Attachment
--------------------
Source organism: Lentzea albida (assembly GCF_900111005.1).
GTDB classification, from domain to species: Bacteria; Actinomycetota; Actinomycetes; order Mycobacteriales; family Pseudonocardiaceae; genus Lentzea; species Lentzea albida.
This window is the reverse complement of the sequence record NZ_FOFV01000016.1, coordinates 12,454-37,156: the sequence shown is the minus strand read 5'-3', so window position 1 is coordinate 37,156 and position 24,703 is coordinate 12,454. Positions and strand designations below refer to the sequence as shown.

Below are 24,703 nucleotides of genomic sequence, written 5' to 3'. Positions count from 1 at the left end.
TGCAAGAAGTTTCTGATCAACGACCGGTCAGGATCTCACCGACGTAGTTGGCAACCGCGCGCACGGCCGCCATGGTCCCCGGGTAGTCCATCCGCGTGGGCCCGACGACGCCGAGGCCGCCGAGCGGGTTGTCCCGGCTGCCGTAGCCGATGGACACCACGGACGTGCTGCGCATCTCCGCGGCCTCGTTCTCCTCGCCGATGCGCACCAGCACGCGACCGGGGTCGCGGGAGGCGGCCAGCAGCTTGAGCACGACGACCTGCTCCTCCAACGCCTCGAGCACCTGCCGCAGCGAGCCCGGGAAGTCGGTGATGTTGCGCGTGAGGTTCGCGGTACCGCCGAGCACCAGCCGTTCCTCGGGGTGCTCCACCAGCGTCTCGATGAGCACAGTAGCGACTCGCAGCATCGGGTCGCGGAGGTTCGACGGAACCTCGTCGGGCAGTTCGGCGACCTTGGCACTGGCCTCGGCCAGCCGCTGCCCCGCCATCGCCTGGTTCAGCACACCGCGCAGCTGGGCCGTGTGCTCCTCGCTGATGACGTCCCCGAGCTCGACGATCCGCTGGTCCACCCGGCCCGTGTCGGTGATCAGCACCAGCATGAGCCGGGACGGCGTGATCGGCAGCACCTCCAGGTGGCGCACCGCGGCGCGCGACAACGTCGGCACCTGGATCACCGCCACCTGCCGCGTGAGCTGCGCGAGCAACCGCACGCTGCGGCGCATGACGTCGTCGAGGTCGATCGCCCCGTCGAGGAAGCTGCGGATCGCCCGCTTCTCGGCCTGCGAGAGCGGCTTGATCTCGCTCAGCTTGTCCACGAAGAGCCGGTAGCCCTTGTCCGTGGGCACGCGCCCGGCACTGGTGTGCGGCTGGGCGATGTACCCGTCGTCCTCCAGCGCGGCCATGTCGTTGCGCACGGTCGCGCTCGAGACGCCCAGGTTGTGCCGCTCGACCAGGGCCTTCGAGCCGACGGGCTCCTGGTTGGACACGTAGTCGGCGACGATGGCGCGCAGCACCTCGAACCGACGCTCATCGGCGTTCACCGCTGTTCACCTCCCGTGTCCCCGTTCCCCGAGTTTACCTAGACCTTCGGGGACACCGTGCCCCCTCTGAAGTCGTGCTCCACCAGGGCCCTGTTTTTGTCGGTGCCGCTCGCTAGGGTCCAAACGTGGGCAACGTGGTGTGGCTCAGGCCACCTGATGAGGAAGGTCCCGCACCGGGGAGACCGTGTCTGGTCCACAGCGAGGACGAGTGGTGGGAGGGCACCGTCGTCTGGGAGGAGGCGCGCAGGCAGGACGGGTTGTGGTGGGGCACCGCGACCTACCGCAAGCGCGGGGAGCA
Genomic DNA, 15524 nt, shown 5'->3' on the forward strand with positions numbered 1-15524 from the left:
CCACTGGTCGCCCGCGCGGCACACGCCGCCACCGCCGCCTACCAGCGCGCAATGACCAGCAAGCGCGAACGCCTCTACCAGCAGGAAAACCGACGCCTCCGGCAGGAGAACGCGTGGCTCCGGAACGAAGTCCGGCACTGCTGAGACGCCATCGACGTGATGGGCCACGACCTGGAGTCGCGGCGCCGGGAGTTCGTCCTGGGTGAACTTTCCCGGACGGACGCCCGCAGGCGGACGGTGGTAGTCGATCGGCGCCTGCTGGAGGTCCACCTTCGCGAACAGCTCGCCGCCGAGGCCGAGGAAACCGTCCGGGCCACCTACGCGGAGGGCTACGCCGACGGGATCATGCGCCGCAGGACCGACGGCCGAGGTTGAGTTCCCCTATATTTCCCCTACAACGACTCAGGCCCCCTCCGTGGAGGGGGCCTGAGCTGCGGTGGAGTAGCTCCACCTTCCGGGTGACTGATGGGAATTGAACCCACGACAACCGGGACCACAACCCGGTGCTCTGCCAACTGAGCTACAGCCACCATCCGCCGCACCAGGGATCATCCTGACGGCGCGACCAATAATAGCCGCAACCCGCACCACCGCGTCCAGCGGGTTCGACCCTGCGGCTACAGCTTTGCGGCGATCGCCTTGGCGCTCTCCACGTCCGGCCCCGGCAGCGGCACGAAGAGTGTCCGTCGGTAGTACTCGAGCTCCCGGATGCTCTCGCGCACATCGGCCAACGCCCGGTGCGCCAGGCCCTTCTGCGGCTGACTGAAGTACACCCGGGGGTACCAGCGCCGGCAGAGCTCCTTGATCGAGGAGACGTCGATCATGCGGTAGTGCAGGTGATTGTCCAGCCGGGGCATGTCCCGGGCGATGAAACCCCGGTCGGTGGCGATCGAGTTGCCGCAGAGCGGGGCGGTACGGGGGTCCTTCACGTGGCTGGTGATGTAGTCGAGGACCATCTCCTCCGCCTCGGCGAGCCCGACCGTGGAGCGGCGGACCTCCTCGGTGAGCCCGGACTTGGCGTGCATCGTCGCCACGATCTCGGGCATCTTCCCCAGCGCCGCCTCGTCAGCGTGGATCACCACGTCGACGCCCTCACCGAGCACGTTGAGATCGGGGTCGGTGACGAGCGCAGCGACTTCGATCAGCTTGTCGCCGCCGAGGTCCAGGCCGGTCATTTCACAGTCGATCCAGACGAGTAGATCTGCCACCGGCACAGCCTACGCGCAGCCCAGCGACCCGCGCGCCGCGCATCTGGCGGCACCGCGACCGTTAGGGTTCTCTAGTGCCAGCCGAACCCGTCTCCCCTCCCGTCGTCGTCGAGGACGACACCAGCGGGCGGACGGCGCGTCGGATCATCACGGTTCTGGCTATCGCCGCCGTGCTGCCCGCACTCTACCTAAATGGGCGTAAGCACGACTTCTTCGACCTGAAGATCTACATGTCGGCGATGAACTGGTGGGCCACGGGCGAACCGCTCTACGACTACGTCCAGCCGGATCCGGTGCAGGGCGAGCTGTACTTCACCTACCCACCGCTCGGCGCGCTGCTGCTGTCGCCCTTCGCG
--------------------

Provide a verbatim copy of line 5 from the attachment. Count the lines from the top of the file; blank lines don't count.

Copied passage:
TGCAAGAAGTTTCTGATCAACGACCGGTCAGGATCTCACCGACGTAGTTGGCAACCGCGCGCACGGCCGCCATGGTCCCCGGGTAGTCCATCCGCGTGGGCCCGACGACGCCGAGGCCGCCGAGCGGGTTGTCCCGGCTGCCGTAGCCGATGGACACCACGGACGTGCTGCGCATCTCCGCGGCCTCGTTCTCCTCGCCGATGCGCACCAGCACGCGACCGGGGTCGCGGGAGGCGGCCAGCAGCTTGAGCACGACGACCTGCTCCTCCAACGCCTCGAGCACCTGCCGCAGCGAGCCCGGGAAGTCGGTGATGTTGCGCGTGAGGTTCGCGGTACCGCCGAGCACCAGCCGTTCCTCGGGGTGCTCCACCAGCGTCTCGATGAGCACAGTAGCGACTCGCAGCATCGGGTCGCGGAGGTTCGACGGAACCTCGTCGGGCAGTTCGGCGACCTTGGCACTGGCCTCGGCCAGCCGCTGCCCCGCCATCGCCTGGTTCAGCACACCGCGCAGCTGGGCCGTGTGCTCCTCGCTGATGACGTCCCCGAGCTCGACGATCCGCTGGTCCACCCGGCCCGTGTCGGTGATCAGCACCAGCATGAGCCGGGACGGCGTGATCGGCAGCACCTCCAGGTGGCGCACCGCGGCGCGCGACAACGTCGGCACCTGGATCACCGCCACCTGCCGCGTGAGCTGCGCGAGCAACCGCACGCTGCGGCGCATGACGTCGTCGAGGTCGATCGCCCCGTCGAGGAAGCTGCGGATCGCCCGCTTCTCGGCCTGCGAGAGCGGCTTGATCTCGCTCAGCTTGTCCACGAAGAGCCGGTAGCCCTTGTCCGTGGGCACGCGCCCGGCACTGGTGTGCGGCTGGGCGATGTACCCGTCGTCCTCCAGCGCGGCCATGTCGTTGCGCACGGTCGCGCTCGAGACGCCCAGGTTGTGCCGCTCGACCAGGGCCTTCGAGCCGACGGGCTCCTGGTTGGACACGTAGTCGGCGACGATGGCGCGCAGCACCTCGAACCGACGCTCATCGGCGTTCACCGCTGTTCACCTCCCGTGTCCCCGTTCCCCGAGTTTACCTAGACCTTCGGGGACACCGTGCCCCCTCTGAAGTCGTGCTCCACCAGGGCCCTGTTTTTGTCGGTGCCGCTCGCTAGGGTCCAAACGTGGGCAACGTGGTGTGGCTCAGGCCACCTGATGAGGAAGGTCCCGCACCGGGGAGACCGTGTCTGGTCCACAGCGAGGACGAGTGGTGGGAGGGCACCGTCGTCTGGGAGGAGGCGCGCAGGCAGGACGGGTTGTGGTGGGGCACCGCGACCTACCGCAAGCGCGGGGAGCA